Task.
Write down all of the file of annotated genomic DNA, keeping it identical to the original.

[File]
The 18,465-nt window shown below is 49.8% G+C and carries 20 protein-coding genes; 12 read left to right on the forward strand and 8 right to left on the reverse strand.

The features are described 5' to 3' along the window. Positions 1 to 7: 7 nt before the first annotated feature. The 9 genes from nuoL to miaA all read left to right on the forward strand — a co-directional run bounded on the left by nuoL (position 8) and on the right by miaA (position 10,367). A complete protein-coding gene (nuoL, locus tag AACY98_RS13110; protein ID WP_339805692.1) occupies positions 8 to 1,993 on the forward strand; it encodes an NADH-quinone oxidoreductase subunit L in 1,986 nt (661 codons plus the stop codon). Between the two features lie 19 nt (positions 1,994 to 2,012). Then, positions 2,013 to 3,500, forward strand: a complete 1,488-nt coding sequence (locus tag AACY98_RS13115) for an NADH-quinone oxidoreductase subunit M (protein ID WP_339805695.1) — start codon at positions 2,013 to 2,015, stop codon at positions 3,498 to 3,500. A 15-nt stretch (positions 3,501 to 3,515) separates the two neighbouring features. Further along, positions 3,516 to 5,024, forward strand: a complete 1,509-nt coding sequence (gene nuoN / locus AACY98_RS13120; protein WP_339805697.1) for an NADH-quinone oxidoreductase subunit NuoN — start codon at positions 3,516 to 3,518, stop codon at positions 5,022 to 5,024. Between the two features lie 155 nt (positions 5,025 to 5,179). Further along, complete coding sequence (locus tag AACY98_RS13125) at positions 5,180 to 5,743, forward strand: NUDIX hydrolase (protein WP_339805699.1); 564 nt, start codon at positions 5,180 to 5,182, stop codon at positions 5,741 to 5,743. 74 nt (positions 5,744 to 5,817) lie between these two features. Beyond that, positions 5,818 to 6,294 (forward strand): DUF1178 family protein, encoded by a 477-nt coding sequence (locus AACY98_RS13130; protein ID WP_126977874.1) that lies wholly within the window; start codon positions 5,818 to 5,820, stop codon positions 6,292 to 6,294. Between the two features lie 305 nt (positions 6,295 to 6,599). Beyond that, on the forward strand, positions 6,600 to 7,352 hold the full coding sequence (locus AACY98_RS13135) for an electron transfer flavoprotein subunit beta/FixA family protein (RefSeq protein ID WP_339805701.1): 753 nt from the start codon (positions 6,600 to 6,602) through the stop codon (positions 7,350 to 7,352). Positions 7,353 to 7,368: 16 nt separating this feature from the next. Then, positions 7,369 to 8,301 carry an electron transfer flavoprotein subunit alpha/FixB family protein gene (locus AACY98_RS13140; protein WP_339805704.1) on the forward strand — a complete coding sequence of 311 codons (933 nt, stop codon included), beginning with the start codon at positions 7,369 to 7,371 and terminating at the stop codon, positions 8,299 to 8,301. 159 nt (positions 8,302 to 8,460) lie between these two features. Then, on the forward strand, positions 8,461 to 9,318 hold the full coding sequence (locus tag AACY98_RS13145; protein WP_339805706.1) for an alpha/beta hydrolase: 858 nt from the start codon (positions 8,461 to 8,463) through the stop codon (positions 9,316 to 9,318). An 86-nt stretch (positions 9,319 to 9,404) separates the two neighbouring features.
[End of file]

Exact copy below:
The 18,465-nt window shown below is 49.8% G+C and carries 20 protein-coding genes; 12 read left to right on the forward strand and 8 right to left on the reverse strand.

The features are described 5' to 3' along the window. Positions 1 to 7: 7 nt before the first annotated feature. The 9 genes from nuoL to miaA all read left to right on the forward strand — a co-directional run bounded on the left by nuoL (position 8) and on the right by miaA (position 10,367). A complete protein-coding gene (nuoL, locus tag AACY98_RS13110; protein ID WP_339805692.1) occupies positions 8 to 1,993 on the forward strand; it encodes an NADH-quinone oxidoreductase subunit L in 1,986 nt (661 codons plus the stop codon). Between the two features lie 19 nt (positions 1,994 to 2,012). Then, positions 2,013 to 3,500, forward strand: a complete 1,488-nt coding sequence (locus tag AACY98_RS13115) for an NADH-quinone oxidoreductase subunit M (protein ID WP_339805695.1) — start codon at positions 2,013 to 2,015, stop codon at positions 3,498 to 3,500. A 15-nt stretch (positions 3,501 to 3,515) separates the two neighbouring features. Further along, positions 3,516 to 5,024, forward strand: a complete 1,509-nt coding sequence (gene nuoN / locus AACY98_RS13120; protein WP_339805697.1) for an NADH-quinone oxidoreductase subunit NuoN — start codon at positions 3,516 to 3,518, stop codon at positions 5,022 to 5,024. Between the two features lie 155 nt (positions 5,025 to 5,179). Further along, complete coding sequence (locus tag AACY98_RS13125) at positions 5,180 to 5,743, forward strand: NUDIX hydrolase (protein WP_339805699.1); 564 nt, start codon at positions 5,180 to 5,182, stop codon at positions 5,741 to 5,743. 74 nt (positions 5,744 to 5,817) lie between these two features. Beyond that, positions 5,818 to 6,294 (forward strand): DUF1178 family protein, encoded by a 477-nt coding sequence (locus AACY98_RS13130; protein ID WP_126977874.1) that lies wholly within the window; start codon positions 5,818 to 5,820, stop codon positions 6,292 to 6,294. Between the two features lie 305 nt (positions 6,295 to 6,599). Beyond that, on the forward strand, positions 6,600 to 7,352 hold the full coding sequence (locus AACY98_RS13135) for an electron transfer flavoprotein subunit beta/FixA family protein (RefSeq protein ID WP_339805701.1): 753 nt from the start codon (positions 6,600 to 6,602) through the stop codon (positions 7,350 to 7,352). Positions 7,353 to 7,368: 16 nt separating this feature from the next. Then, positions 7,369 to 8,301 carry an electron transfer flavoprotein subunit alpha/FixB family protein gene (locus AACY98_RS13140; protein WP_339805704.1) on the forward strand — a complete coding sequence of 311 codons (933 nt, stop codon included), beginning with the start codon at positions 7,369 to 7,371 and terminating at the stop codon, positions 8,299 to 8,301. 159 nt (positions 8,302 to 8,460) lie between these two features. Then, on the forward strand, positions 8,461 to 9,318 hold the full coding sequence (locus tag AACY98_RS13145; protein WP_339805706.1) for an alpha/beta hydrolase: 858 nt from the start codon (positions 8,461 to 8,463) through the stop codon (positions 9,316 to 9,318). An 86-nt stretch (positions 9,319 to 9,404) separates the two neighbouring features.